Sales of Harley-Davidson motorcycles remained relatively strong in 2009, posting one of th
The motorcycle industry is hurting. Struggling dealerships are overstuffed with stagnant product, OEMs are "skipping" new models, racing programs are being cut, plant closures and layoffs have become commonplace, and popular brands like Buell are being "discontinued." According to the Motorcycle Industry Council (MIC), 2009 U.S. motorcycle sales were down just over 40 percent (roughly 360,000 units) compared to '08.
Japanese manufacturers have been hit the hardest, all down as much or more than the national average. European manufacturers haven't suffered as badly-excepting KTM, which was down 44 percent in North America. BMW posted the smallest decline in the entire motorcycle industry, losing "only" 22 percent, while Ducati saw its sales drop by 30 percent. Retail sales of Harley-Davidson motorcycles were down 25.8 percent in the U.S.-a comparatively good result considering heavyweight motorcycle sales declined 36.7 percent overall.
Continued high unemployment, limited financing opportunities and general economic uncertainty have resulted in sales paralysis, forcing OEMs to cut production and slow shipments in order to reduce inventories. Harley-Davidson, for example, shipped just 35,938 motorcycles in the fourth quarter of '09, down 53.1 percent compared to '08. The Motor Company expects to ship just over 200,000 bikes in 2010. That's a reduction of almost 10 percent from '09, and a marked decline from '06, when 349,196 bikes were shipped.
The newly revised Bandit 1250 is one of many 2010 models not coming to America this year,
New model releases are effectively on hold as OEMs focus on clearing out existing models. Japan's 2010 sportbike offerings are essentially a rerun of '09, unchanged except for new graphics. Some OEMS are "skipping" slow-selling models this year. Kawasaki will skip four small-displacement dirtbikes (KX65, KX100, KLX140 and KLX140L), while it appears that Suzuki might skip most of its 2010 line. American Suzuki has so far announced just four 2010 models-the RM-Z450, RMX450Z and RM-Z250 dirtbikes and GZ250 mini-cruiser. Everything else is on hold, and our repeated request for updates on Suzuki's plans went ignored.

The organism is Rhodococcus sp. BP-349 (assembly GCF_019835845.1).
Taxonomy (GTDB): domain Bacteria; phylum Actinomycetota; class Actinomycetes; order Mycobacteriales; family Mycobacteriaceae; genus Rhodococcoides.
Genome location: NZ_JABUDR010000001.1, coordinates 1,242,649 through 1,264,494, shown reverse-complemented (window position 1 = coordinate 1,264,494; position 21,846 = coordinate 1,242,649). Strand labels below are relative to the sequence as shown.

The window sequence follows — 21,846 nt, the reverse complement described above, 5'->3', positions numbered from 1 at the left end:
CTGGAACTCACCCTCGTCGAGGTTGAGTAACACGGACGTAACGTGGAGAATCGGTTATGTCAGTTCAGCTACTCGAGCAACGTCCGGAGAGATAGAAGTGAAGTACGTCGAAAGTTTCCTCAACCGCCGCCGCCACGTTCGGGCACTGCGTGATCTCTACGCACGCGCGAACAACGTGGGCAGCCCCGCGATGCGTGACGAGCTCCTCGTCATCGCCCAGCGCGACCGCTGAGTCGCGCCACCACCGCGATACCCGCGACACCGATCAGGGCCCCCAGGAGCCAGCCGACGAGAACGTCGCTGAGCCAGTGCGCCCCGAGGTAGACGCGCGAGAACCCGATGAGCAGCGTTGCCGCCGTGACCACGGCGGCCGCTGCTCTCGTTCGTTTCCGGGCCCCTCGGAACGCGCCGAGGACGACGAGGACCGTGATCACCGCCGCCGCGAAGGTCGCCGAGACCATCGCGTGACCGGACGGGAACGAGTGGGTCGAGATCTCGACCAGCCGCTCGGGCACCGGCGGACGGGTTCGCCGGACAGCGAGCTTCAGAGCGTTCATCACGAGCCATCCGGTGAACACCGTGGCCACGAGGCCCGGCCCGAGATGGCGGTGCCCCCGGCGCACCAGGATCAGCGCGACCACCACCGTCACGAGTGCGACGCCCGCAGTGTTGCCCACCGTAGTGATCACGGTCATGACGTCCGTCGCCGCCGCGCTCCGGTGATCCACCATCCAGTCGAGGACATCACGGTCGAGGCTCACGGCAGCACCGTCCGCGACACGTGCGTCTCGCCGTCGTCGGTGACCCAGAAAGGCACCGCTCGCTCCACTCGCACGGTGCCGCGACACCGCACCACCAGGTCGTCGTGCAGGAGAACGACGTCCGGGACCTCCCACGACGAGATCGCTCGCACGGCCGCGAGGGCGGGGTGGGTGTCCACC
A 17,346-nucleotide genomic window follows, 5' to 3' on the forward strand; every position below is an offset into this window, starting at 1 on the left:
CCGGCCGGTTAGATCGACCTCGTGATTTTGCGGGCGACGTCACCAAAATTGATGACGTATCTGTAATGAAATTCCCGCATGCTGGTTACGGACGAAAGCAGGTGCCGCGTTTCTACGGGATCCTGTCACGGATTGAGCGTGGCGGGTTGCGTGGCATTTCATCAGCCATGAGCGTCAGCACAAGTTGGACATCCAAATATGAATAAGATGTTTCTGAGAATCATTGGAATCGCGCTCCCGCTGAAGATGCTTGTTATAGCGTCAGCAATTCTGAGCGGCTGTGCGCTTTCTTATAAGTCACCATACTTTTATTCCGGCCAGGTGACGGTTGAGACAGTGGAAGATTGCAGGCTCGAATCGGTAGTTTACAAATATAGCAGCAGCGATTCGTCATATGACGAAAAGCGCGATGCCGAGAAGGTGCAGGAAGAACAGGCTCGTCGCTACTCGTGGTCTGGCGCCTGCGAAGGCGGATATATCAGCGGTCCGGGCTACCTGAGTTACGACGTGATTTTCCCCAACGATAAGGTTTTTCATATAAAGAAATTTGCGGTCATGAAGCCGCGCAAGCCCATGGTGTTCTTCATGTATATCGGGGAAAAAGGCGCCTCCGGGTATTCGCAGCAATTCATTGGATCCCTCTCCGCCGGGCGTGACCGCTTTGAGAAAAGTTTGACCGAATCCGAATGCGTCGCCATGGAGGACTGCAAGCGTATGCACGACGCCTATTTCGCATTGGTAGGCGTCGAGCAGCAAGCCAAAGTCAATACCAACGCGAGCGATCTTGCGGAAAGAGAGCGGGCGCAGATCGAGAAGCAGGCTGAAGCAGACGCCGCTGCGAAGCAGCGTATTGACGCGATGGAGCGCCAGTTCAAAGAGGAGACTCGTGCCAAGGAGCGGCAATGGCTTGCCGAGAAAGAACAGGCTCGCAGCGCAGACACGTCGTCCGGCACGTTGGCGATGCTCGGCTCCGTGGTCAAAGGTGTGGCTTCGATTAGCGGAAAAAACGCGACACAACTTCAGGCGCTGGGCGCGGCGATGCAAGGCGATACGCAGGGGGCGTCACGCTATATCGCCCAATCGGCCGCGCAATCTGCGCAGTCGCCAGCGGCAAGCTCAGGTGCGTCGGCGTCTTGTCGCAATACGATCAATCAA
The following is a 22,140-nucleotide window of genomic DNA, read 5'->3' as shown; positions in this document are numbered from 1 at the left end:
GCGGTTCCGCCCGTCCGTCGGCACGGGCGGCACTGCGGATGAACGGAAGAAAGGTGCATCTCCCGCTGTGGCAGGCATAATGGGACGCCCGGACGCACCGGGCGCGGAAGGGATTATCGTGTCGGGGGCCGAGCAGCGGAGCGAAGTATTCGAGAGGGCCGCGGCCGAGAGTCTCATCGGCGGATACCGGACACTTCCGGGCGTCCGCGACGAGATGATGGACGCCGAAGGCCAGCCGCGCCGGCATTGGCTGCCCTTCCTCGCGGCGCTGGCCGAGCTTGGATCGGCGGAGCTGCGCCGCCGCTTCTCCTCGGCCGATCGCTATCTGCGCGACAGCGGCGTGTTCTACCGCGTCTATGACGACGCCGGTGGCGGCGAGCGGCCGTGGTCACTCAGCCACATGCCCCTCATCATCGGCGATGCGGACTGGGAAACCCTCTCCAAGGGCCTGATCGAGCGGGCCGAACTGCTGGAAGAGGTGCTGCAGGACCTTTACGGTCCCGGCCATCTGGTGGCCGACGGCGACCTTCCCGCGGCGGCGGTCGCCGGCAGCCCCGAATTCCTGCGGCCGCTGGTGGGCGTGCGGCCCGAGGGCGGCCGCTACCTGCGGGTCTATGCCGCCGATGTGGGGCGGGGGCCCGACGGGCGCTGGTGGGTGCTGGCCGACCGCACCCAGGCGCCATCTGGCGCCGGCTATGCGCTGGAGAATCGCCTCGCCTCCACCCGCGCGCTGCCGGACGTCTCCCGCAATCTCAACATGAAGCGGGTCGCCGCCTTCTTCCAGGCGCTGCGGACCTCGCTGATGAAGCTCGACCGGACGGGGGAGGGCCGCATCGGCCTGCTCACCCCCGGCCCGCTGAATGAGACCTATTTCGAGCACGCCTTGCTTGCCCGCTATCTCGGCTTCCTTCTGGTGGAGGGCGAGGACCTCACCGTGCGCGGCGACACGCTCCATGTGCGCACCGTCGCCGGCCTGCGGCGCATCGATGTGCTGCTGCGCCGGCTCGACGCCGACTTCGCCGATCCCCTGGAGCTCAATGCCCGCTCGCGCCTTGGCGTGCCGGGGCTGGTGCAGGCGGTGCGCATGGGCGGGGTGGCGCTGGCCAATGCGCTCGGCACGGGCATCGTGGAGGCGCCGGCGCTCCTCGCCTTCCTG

All this turmoil is changing the shape of the American motorcycle market. As Japanese giants retreat and retrench, smaller, more aggressive European manufacturers have been able to grab unprecedented market share. Ducati PR rep John Paolo Canton tells us his company's share of the 750cc-and-over sportbike market (as defined by the MIC) reached a record 8.5 percent in '09. For perspective, Canton claims that's more than half of Suzuki's market share in the same category, and not far behind Kawasaki's. Triumph is also claiming increased market share.
Multiple factors contribute to the relative robustness of the European brands. Much of this success is product-driven. Whether with middleweight enduros like the BMW F800GS, hot sportbikes like Ducati's traction-controlled 1198S or heavyweight cruisers like Triumph's Thunderbird, European OEMs have continued pumping out fresh, desirable products and expanding into new markets. With bikes like the BMW S1000RR and the Ducati Multistrada 1200 and Monster 796 on the horizon, this trend will continue through 2010.
Honda officials tell us the Fury chopper has been a lone bright spot in an otherwise disma
Increased outreach efforts to keep customers invested and engaged with the brand, in the form of club activities and other special events, also bolsters lifestyle-oriented brands like Harley-Davidson, Ducati and Triumph. "The companies that are suffering are those that are just selling transportation," Canton says. "We try to offer a brand experience, and it's paying off."
There is a light at the end of this tunnel. Sales in most categories for the month of December were up 10-15 percent compared to the overall annual figures, suggesting that the industry is beginning to rebound. Data from the OEMs support this. "In Q4 of '09 we're up literally by a handful of bikes," says Canton. "It's not much, but it is up." BMW has a similar outlook: "We expect significant sales growth in 2010, on the strength of the launch of the S1000RR superbike," said BMW marketing manager Todd Andersen,
Japanese OEMs, if not as bullish, are at least cautiously optimistic. Even while warning that retail motorcycle sales could still decrease in 2010 despite improving economic conditions, American Honda press rep Jon Seidel says that the world's largest motorcycle manufacturer is charging forward with 11 new models for 2010, led by the VFR1200F. Kawasaki rep Jeff Herzog also promised more new models coming for 2011, on the footsteps of the all-new Z1000 and redesigned Concours 14 released earlier this year.
Here's hoping that, this time next year, we'll all be pleasantly surprised.